Posted by: CeCe | January 8, 2014

Let’s start a movement!

I actually began this post well over a month ago, and just never finished it, and now I’ve been absent for so long I’m probably more than a little rusty.  However, I’ll do my best to finish this out without hating every word.  Ah, but we are our own worst critics, yes?  Onward and upward!

I have a confession to make.  For years, I have struggled with being a “mean girl”, and I’m just now beginning to recognize all the many ways my critical eye toward all my flaws has turned outwards to notice the flaws of others and pick at them.  For example, I had this friend in high school, and I used to joke that she was “all butt”.  The irony, of course, is that my derriere itself is not exactly small (I think I just won understatement of the year, six days in), but that’s not the point.  The point is that I was very mean about her body and overly critical.  And she’s not the only one.  I have started to recognize that I was picking apart nearly every woman I saw, looking for flaws, and then doing the same thing to my own body when I looked in the mirror.

What I’ve noticed, however, is that the less I pick at myself, the less I pick at others, and the more I focus on the beauty of others, the more I’m able to see my own.

I’ve come to the conclusion that this obsession with flaws is extremely harmful both to me, and to others.  I don’t know how men are towards each other, but I do know that in many cases, we women have a very bad habit of being overly critical of one another.  This has to stop.

There is a somewhat new movement being started at universities all over the United States called the “body acceptance movement”; I’d like to see this go nationwide, among all men and women.  It’s similar to the “size acceptance” and “fat acceptance” movements, except that instead of placing emphasis on those who are overweight, the acceptance applies to everyone, regardless of gender or size.  And this is so very important.  I’ve come to believe that not only does picking at others make us actually feel worse about ourselves, but it also communicates that this kind of behavior is acceptable.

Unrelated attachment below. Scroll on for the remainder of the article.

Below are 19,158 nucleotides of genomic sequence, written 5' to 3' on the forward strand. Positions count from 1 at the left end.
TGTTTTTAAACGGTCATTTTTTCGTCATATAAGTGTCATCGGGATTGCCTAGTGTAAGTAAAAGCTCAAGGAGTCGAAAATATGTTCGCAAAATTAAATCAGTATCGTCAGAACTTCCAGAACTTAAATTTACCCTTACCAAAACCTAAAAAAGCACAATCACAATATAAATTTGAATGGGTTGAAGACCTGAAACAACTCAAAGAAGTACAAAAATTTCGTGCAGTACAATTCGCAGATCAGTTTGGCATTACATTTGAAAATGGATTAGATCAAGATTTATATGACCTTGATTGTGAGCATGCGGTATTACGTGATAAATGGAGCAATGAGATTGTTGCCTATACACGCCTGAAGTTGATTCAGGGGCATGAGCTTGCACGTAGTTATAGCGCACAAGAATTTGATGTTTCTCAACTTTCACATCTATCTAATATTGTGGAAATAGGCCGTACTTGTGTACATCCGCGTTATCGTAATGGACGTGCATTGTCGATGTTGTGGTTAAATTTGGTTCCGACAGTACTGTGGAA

It is not.  It’s damaging and unhealthy, and gives us a skewed idea of what beauty really is.

So, I’ve made a vow to myself: I am no longer going to pick apart other women, regardless of their body size or their facial features.   I’m also going to stop picking at myself.  Each day, when I look in the mirror, instead of picking out things about myself that I hate, I’m going to make myself see things that I love.  I’ll still try to change the things I can, but I’m going to stop hating my body over the things that I can’t change without surgery.  And most of all, I’m going to stop being envious of the women whom I believe are more beautiful than I am.  Instead, I’m going to recognize and embrace their beauty, without even a touch of jealousy.

If the fashion industry wants to push an unattainable standard of beauty, this is my push-back against them.  I refuse to be part of that movement.  Will you join me?

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